This Certification process is the first in the field to connect tree planting at a project level with assessments of impacts across three categories – health, equity, and environment – and then package it up in a way that attracts companies to invest more dollars into local priorities.


It sounds as though planning and engagement with communities is an important feature of the Impact Certification process. Help us understand that better, as well as the community’s ability to prioritize the health, equity, and environmental benefits and outcomes of a planting project.   

Trees shape the identity of our neighborhoods. Research has found that the quality of peoples’ lives is directly related to the quality of the neighborhood environment where they live. Impact Certification helps to tell the story of trees and their extensive benefits on physical and psychological human well-being. 

For example, the shade from trees can cool an area between 2 and 10 degrees Fahrenheit, which mitigates heat exposure for residents and reduces negative health impacts like heat exhaustion. This is important for city planning, considering the impacts of climate change, and understanding how trees factor into mitigating negative impacts, especially in historically impacted communities. Access to and immersion in forested areas has also been found to help reduce stress and promote active lifestyles, which can reduce obesity, cardiovascular disease, and improve overall well-being.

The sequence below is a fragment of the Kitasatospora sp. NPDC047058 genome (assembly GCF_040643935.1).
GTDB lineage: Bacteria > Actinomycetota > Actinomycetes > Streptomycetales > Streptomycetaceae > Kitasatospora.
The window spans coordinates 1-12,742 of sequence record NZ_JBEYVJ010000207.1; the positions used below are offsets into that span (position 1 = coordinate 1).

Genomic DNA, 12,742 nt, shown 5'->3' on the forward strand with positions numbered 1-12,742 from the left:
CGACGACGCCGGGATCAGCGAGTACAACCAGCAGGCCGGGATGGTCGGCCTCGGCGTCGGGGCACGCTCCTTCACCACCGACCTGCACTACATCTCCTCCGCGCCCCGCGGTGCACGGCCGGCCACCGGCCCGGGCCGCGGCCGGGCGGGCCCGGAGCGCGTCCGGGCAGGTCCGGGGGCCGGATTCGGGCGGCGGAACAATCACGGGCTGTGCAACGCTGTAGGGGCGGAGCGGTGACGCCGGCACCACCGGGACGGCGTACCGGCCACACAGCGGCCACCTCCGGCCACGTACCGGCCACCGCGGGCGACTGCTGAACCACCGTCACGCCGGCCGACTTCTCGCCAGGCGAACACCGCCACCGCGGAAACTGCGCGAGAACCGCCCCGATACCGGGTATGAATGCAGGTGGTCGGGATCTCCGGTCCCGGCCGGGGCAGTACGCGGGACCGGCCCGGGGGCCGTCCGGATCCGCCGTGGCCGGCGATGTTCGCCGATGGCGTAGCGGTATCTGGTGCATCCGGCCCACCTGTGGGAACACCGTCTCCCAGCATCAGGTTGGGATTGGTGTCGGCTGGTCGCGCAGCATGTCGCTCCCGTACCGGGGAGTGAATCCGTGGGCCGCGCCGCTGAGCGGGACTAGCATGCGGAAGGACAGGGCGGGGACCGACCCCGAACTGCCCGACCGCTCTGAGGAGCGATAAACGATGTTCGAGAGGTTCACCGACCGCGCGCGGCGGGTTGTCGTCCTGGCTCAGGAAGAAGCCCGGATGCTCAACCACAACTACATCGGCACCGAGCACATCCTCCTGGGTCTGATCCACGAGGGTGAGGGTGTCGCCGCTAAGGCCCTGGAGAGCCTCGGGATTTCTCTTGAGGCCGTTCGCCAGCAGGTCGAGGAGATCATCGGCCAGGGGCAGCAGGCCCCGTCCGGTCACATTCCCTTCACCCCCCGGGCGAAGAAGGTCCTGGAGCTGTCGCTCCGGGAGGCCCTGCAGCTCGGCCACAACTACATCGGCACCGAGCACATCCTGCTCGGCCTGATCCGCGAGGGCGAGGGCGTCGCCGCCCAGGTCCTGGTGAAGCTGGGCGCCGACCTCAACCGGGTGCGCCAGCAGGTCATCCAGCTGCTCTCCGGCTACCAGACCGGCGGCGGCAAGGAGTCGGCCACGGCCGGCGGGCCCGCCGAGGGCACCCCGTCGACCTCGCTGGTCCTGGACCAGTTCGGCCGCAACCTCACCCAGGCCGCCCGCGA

The location and process of planting trees also matters. Low-income neighborhoods that have been historically marginalized through redlining and other racial policies and injustices don’t have as many trees or parks as more affluent neighborhoods. This inequitable tree distribution results in disproportional negative health impacts in underserved communities. 

Learning from subject matter experts about distributional, procedural, and restorative environmental justice, we’ve included metrics in the Impact Scorecard such as research into neighborhood historical and current sociocultural inequities and connecting with informal social networks and leaders. A collaborative, inclusive, and thoughtful project planning process is essential, along with community involvement in decision-making and long-term care. We hope that each project will take steps toward building trust, mutual respect, place-based leadership, and making space to listen to one another as we invest in greening our cities.


How might other conservation partners get involved with the Impact Certification or CFC’s work in general?

In the Puget Sound region, King County is leading a project in Kent, and ECOSS and the Mountains to Sound Greenway Trust are leading a project in the Duwamish River Valley. You can learn more about these projects and find other examples of impact projects at the Impact Project Directory.

We’d love to hear from you. You can reach us at info@cityforestcredits.org and check out more on our website at www.cityforestcredits.org


(Featured Photo Credit: American Forests)